Isaiah 12:1-6: Drinking From the Wells of Salvation

Refreshing waterWith faces still wet from the mist of the Sea, the Israelites sing out, celebrating their deliverance from Egypt.  So momentous the event, their tongues cannot stay silent, their melodic praise becoming the first song recorded in Scripture (Exodus 15).  The God of Abraham, Isaac, and Jacob remained faithful to His pledge, not forgetting His oath spoken long ago.

The Almighty delivers His people from bondage, bringing them through the drowning waters on dry ground, leading them back to their home.  All with lungs and breath give voice in music.  Gifted in singing, or with only an off-key intonation, matters little.  The many sounds now merge into one, thanking and admiring the One who remembers them in His kindness and compassion.

Though Moses, whom God used to rescue His people, recalls the past, Isaiah’s song stretches forward to our redemption.  For the Lord “is not a man who speaks lies or a son of a man who changes his mind.  Once, he speaks, he will act.  Once, he promises, he will fulfill” (Numbers 23:19).  So, with God’s kindness and compassion still strong as always, the prophet’s words of old can also become our words of praise.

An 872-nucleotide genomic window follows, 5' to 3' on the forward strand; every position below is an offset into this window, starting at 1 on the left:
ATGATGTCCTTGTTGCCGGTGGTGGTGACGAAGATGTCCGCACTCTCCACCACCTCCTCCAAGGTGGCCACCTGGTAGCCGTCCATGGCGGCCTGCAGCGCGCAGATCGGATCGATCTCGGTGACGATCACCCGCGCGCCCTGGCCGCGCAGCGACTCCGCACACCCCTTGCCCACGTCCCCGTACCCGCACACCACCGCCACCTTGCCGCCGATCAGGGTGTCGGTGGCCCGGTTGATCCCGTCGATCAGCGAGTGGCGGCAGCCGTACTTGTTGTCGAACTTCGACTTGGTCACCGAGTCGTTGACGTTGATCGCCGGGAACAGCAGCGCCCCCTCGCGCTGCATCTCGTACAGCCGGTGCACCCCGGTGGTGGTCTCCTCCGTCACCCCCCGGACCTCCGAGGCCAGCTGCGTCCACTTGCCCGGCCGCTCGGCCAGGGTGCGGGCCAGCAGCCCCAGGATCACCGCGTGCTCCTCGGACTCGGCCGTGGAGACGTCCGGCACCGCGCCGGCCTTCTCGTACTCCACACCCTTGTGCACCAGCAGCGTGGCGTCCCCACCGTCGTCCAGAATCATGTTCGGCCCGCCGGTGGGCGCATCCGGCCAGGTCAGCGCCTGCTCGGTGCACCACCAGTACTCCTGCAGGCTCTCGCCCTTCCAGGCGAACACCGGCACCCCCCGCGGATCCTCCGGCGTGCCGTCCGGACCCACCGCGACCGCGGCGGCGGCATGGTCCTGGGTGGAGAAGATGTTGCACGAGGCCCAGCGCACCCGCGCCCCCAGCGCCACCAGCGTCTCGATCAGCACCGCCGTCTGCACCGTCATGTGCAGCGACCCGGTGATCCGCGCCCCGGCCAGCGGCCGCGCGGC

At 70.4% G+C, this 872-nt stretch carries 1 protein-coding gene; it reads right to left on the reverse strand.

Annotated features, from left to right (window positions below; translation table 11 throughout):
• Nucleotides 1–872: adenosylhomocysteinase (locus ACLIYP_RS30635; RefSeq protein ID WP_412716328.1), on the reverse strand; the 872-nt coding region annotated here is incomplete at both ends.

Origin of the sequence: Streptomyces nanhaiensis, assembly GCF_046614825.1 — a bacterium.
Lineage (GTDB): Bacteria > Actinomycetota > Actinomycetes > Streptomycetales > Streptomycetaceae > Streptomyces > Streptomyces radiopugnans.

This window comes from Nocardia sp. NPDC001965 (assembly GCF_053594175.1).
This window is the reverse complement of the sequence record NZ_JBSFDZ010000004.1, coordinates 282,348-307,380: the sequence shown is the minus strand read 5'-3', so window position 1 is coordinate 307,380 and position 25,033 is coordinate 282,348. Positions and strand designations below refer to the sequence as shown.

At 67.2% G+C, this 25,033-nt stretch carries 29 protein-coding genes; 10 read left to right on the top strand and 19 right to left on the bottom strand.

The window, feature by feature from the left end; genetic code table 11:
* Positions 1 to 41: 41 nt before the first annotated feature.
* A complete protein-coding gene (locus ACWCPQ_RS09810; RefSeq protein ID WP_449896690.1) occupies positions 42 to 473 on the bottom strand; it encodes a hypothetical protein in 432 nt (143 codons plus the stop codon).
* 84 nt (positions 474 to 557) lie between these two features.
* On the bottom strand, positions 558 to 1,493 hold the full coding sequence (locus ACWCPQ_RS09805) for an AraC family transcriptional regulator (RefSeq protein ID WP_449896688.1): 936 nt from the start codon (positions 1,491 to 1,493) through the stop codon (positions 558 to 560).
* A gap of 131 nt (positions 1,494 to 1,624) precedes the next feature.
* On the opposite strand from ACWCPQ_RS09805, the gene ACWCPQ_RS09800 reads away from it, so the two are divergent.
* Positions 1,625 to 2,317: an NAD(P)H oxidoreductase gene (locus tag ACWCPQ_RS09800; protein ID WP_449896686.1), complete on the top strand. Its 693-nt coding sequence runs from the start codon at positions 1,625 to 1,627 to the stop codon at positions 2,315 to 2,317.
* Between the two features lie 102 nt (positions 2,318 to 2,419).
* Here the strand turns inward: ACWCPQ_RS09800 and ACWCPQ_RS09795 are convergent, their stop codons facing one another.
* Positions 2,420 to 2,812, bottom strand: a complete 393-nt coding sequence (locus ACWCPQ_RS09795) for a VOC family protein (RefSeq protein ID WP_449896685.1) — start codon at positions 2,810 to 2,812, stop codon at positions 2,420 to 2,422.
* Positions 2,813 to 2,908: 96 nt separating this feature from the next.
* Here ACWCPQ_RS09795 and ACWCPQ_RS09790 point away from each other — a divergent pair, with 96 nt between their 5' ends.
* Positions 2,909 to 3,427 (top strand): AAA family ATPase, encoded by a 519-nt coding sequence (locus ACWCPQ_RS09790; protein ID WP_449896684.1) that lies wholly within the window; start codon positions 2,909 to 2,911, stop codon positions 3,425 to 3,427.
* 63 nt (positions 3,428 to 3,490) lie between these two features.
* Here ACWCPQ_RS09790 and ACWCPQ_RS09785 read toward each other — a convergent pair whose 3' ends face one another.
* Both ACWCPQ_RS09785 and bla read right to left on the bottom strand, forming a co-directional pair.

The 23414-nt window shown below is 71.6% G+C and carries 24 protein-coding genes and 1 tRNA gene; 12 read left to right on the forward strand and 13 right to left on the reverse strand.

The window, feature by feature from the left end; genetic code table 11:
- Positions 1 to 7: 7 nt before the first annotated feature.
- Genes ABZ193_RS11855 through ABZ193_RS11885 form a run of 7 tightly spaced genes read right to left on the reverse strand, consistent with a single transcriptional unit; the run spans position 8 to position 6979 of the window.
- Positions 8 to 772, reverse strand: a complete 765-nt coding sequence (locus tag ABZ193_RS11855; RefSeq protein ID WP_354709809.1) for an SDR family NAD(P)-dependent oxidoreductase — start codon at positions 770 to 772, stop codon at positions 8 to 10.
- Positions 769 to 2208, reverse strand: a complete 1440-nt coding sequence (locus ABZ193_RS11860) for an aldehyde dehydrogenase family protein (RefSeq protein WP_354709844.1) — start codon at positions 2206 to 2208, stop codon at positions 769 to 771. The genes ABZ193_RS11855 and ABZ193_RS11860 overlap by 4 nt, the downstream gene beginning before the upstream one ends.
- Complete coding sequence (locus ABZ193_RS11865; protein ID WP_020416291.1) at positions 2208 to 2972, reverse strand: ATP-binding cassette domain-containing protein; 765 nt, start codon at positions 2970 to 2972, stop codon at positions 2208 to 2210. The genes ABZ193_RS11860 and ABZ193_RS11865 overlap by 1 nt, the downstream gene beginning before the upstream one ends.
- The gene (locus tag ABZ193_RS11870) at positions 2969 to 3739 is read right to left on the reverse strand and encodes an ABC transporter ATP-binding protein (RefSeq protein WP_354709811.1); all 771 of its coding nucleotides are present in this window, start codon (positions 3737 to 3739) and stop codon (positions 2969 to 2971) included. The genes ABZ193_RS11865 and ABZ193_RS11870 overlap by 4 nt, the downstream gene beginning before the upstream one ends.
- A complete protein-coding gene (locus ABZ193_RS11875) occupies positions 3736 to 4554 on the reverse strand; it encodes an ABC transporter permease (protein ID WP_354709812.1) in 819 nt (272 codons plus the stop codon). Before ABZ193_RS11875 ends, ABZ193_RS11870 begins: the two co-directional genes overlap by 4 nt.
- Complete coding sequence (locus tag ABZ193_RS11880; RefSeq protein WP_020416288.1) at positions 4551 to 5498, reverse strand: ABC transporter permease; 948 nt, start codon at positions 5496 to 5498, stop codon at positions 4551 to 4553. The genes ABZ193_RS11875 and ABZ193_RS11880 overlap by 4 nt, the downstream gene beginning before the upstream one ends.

“A day is coming,” Isaiah foretells (Isaiah 12:1).  What day?  Earlier, in chapter 11, he pointed to the time of the Messiah’s arrival.  “A day is coming when the root of Jesse [a descendant of King David’s father] will stand as a banner for the peoples.  The Gentiles will rally to him, and his resting place will be glorious” (Isaiah 11:10).

The Christ to come is now the melody of prophecy.  “A day is coming when people will say: ‘To you, Yahweh, I will give thanks.  Though your anger burned against me, your fury turned away’” (Isaiah 12:1).  A day will come when we will thank our Crucified and Risen One for sending away the Father’s wrath, who will comfort and keep us, instead.